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Adults pivotal to reducing harmful teen drinking

Adults pivotal to reducing harmful teen drinking says ALAC

New Zealand has a drinking culture where harmful drinking patterns and intoxication are not only accepted, but also in some instances aspired to, says the Alcohol Advisory Council.

Writing in ALAC’s annual report for the year ended 30 June 2003 which was tabled in Parliament today, Council chairman Professor Andrew Hornblow says reducing alcohol-related harm meant challenging the drinking culture and ultimately creating a new one.

“Encouraging steps have been taken over the past year,” he says.

Youth drinking issues have been vigorously debated, culminating in Government and community commitment to our “Youth Access to Alcohol” programme; improvements have been made to Sale of Liquor Act compliance (on age identification); Government has encouraged the consumption of lower alcohol products through excise tax changes; and coalitions of community providers have achieved a number of other successes outlined in this report.

However, Professor Hornblow says adults must acknowledge their responsibility to youth.

“If we are to reduce alcohol-related harm for all New Zealanders, not just young people, adults must look hard at ways in which their own behaviour is a contributing factor.

“It is adults who set the scene, and on whom young people model themselves. It is adults who manufacture, advertise, sell and supply alcohol. It is through adults changing irresponsible drinking and supply that we can begin to change the culture around drinking – the culture that leads to harm.

“We all have a role to play.”

In its annual report ALAC says it will embark on a programme tackling the acceptance of intoxication in New Zealand and comprising a range of tactics from education to marketing, enforcement and policy.

Expanding on Professor Hornblow’s call for adults to play their role in tackling teen drinking, the report says one of the most significant strategic issues to be addressed over the year was that of youth drinking. Wide discussion and significant research led ALAC to identify the need to address youth drinking through a focus on the societal norms that shape young people’s more hazardous drinking.

Research suggests that although binge drinking by young people is the focus of much public and political attention, young people’s drinking patterns are modelled to a great extent on those of adult New Zealanders.

Therefore, focusing on changing the norms and culture around alcohol consumption and intoxication is likely to have the greatest impact.

Some highlights outlined in the annual report

A study undertaken by Dr Peter Watson, University of Auckland, and part funded by ALAC was released in April. New Zealand Youth – A Profile of their Health and Wellbeing provided valuable information on youth drinking.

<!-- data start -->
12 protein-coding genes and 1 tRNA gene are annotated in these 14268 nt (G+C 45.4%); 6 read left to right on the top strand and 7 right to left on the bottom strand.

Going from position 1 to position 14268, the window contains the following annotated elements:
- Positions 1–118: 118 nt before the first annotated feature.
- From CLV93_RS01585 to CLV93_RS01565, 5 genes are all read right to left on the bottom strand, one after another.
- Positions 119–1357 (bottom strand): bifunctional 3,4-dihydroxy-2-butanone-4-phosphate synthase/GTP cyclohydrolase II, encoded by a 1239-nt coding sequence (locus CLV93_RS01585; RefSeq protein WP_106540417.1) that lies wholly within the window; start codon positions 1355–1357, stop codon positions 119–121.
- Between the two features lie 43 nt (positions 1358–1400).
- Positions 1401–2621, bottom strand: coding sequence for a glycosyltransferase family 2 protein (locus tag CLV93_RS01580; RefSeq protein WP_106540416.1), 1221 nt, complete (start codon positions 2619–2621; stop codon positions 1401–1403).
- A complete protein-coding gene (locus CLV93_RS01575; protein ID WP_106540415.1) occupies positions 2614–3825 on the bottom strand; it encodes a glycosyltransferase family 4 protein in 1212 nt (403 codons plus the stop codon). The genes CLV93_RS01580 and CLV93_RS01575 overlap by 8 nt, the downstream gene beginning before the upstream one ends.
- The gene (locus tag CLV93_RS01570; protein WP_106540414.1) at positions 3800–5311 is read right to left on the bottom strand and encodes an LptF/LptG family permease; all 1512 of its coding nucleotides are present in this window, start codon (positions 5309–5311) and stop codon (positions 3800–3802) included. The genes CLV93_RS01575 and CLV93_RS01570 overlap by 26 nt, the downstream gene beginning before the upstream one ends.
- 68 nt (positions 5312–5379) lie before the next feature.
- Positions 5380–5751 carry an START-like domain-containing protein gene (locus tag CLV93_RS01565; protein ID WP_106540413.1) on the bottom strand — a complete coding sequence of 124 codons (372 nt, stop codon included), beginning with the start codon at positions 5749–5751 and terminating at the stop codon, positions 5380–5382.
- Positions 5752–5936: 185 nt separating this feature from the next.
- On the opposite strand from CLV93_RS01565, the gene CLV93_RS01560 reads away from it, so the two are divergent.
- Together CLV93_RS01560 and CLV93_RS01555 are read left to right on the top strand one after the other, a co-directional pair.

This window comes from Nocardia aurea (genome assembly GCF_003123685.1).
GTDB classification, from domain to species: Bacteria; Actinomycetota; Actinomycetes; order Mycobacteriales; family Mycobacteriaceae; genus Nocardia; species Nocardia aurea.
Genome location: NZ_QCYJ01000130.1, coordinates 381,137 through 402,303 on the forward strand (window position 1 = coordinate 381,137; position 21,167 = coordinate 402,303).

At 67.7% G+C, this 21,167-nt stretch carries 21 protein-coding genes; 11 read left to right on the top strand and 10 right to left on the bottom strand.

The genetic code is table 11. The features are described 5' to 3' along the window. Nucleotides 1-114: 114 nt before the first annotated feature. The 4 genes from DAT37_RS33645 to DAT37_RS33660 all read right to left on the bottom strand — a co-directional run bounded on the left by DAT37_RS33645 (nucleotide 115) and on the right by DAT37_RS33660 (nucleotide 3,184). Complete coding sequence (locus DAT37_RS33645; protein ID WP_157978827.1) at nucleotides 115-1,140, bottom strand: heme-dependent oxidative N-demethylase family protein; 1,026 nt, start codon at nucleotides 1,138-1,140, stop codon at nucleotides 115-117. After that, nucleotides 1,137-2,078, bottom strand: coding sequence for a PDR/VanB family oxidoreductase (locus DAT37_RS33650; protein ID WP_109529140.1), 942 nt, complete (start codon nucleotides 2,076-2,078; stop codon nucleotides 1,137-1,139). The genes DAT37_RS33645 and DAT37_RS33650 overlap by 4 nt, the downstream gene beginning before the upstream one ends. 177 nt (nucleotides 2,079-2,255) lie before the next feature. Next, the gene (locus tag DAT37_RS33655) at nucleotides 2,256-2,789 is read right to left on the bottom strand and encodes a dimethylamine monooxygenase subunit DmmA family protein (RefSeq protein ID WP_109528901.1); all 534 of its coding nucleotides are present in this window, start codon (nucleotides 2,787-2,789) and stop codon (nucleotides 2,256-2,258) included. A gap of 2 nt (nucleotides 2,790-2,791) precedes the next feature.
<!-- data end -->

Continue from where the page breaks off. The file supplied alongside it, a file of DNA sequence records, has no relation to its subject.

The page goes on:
In December, ALAC released a report commissioned from economist Brian Easton exploring New Zealand’s alcohol excise tax structure. Sub- sequentially Parliament decided to raise the excise tax on certain alcohol products.

In its submission to the Liquor Advertising Review 2003 ALAC called for a tightening of the codes and an alignment of the range of liquor promotional codes to address New Zealand’s current heavy drinking culture. Since the report was compiled the panel has released its decision adopting many of ALAC’s submissions and most importantly linking ALAC’s National Guidelines on the Naming, Packaging and Merchandising of Alcoholic Beverage to the advertising code.

The Ngä Manga Püriri group of Northland-based community leaders also received ALAC support during the year. Its approach to addressing alcohol misuse is through kaumätua, who provide leadership and training to Maori communities and whänau. ALAC worked with the group to develop new training modules and also brought group representatives to its Christchurch wänanga to share their approach with other Maori health and community workers. This was a highly motivating move for attendees. ALAC also supported the Auckland-based Nga- Tahi Ra network in developing a video resource kit to reduce alcohol-related harm for rangatahi. Significant steps were also taken during the year to establish networks with Maori in the South Island.

The Youth Access to Alcohol programme continued to roll out across New Zealand in 20 communities. The programme, which focuses on supply reduction to those under 18 years old, involves communities that demonstrate their ability and commitment to work together on a range of activities, one of which is the high-profile Think Before You Supply to Under 18s publicity campaign.

Recognising its strategic focus on Maori whänau, ALAC established a Kaumätua Advisory Group to advise and help it meet its Treaty obligations and ensure Council is responsive to Maori needs. ALAC confirmed three appointments to that group. Pihopa Kingi, Te Arawa Kaumätua and Chairman of the Rotorua Addiction Resource Centre, Te Utuhina Manaakitanga Trust, was appointed to head the group, supported by Nellie Rata from Te Tai Tokerau, an active member of Ngä- Manga Püriri, and Te Whe Phillips from Rapaki, Te Waipounamu, who is actively involved at Te Rünanga o Ngai Tahu.

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